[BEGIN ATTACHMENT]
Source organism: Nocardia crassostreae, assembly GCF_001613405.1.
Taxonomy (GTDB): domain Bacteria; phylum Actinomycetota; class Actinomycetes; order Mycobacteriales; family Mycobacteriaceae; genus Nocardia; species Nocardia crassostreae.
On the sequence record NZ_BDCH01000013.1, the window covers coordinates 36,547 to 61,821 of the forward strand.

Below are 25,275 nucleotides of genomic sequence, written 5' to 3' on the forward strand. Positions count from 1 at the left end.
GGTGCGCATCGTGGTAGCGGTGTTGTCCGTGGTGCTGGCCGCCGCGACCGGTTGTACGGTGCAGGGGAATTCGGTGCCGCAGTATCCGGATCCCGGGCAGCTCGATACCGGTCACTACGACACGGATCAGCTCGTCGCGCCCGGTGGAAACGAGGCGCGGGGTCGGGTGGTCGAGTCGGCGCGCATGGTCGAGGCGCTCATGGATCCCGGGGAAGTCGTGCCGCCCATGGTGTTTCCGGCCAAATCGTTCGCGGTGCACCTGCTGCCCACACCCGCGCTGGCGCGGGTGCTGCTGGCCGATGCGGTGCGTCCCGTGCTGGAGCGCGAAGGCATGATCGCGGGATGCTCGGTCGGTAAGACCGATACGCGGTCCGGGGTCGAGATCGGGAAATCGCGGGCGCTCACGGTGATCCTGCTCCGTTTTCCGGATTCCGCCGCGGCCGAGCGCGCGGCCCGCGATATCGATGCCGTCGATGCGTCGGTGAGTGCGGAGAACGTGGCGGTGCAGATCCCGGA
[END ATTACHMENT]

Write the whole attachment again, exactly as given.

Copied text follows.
Source organism: Nocardia crassostreae, assembly GCF_001613405.1.
Taxonomy (GTDB): domain Bacteria; phylum Actinomycetota; class Actinomycetes; order Mycobacteriales; family Mycobacteriaceae; genus Nocardia; species Nocardia crassostreae.
On the sequence record NZ_BDCH01000013.1, the window covers coordinates 36,547 to 61,821 of the forward strand.

Below are 25,275 nucleotides of genomic sequence, written 5' to 3' on the forward strand. Positions count from 1 at the left end.
GGTGCGCATCGTGGTAGCGGTGTTGTCCGTGGTGCTGGCCGCCGCGACCGGTTGTACGGTGCAGGGGAATTCGGTGCCGCAGTATCCGGATCCCGGGCAGCTCGATACCGGTCACTACGACACGGATCAGCTCGTCGCGCCCGGTGGAAACGAGGCGCGGGGTCGGGTGGTCGAGTCGGCGCGCATGGTCGAGGCGCTCATGGATCCCGGGGAAGTCGTGCCGCCCATGGTGTTTCCGGCCAAATCGTTCGCGGTGCACCTGCTGCCCACACCCGCGCTGGCGCGGGTGCTGCTGGCCGATGCGGTGCGTCCCGTGCTGGAGCGCGAAGGCATGATCGCGGGATGCTCGGTCGGTAAGACCGATACGCGGTCCGGGGTCGAGATCGGGAAATCGCGGGCGCTCACGGTGATCCTGCTCCGTTTTCCGGATTCCGCCGCGGCCGAGCGCGCGGCCCGCGATATCGATGCCGTCGATGCGTCGGTGAGTGCGGAGAACGTGGCGGTGCAGATCCCGGA